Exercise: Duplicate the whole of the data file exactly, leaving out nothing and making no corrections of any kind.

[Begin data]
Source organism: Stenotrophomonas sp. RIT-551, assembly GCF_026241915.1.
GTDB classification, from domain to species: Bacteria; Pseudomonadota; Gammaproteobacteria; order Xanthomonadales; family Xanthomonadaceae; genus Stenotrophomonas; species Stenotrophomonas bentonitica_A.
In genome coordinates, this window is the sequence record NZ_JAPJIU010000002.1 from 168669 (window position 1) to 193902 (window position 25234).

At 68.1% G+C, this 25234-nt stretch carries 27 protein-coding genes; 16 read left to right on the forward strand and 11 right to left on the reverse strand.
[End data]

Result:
Source organism: Stenotrophomonas sp. RIT-551, assembly GCF_026241915.1.
GTDB classification, from domain to species: Bacteria; Pseudomonadota; Gammaproteobacteria; order Xanthomonadales; family Xanthomonadaceae; genus Stenotrophomonas; species Stenotrophomonas bentonitica_A.
In genome coordinates, this window is the sequence record NZ_JAPJIU010000002.1 from 168669 (window position 1) to 193902 (window position 25234).

At 68.1% G+C, this 25234-nt stretch carries 27 protein-coding genes; 16 read left to right on the forward strand and 11 right to left on the reverse strand.